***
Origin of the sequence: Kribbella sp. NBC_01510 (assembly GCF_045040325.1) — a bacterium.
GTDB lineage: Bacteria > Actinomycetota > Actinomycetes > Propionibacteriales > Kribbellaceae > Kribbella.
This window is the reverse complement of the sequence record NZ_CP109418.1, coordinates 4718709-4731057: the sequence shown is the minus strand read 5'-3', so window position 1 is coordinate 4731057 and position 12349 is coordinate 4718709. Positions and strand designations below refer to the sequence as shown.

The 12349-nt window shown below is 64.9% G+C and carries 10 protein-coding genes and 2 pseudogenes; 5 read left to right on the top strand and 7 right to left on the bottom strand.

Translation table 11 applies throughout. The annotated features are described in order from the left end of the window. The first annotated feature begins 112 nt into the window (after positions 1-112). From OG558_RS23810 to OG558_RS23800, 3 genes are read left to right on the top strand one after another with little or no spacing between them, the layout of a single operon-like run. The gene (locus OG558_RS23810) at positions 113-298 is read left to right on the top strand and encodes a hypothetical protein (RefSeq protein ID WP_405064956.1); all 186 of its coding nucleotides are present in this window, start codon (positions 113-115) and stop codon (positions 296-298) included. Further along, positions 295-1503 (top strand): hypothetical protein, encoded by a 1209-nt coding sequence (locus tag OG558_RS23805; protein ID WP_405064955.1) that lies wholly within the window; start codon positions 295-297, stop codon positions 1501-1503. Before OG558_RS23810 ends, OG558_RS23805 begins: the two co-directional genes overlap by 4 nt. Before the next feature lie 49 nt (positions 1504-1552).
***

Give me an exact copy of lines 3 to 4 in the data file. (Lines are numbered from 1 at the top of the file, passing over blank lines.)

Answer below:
This window is the reverse complement of the sequence record NZ_CP109418.1, coordinates 4718709-4731057: the sequence shown is the minus strand read 5'-3', so window position 1 is coordinate 4731057 and position 12349 is coordinate 4718709. Positions and strand designations below refer to the sequence as shown.

The 12349-nt window shown below is 64.9% G+C and carries 10 protein-coding genes and 2 pseudogenes; 5 read left to right on the top strand and 7 right to left on the bottom strand.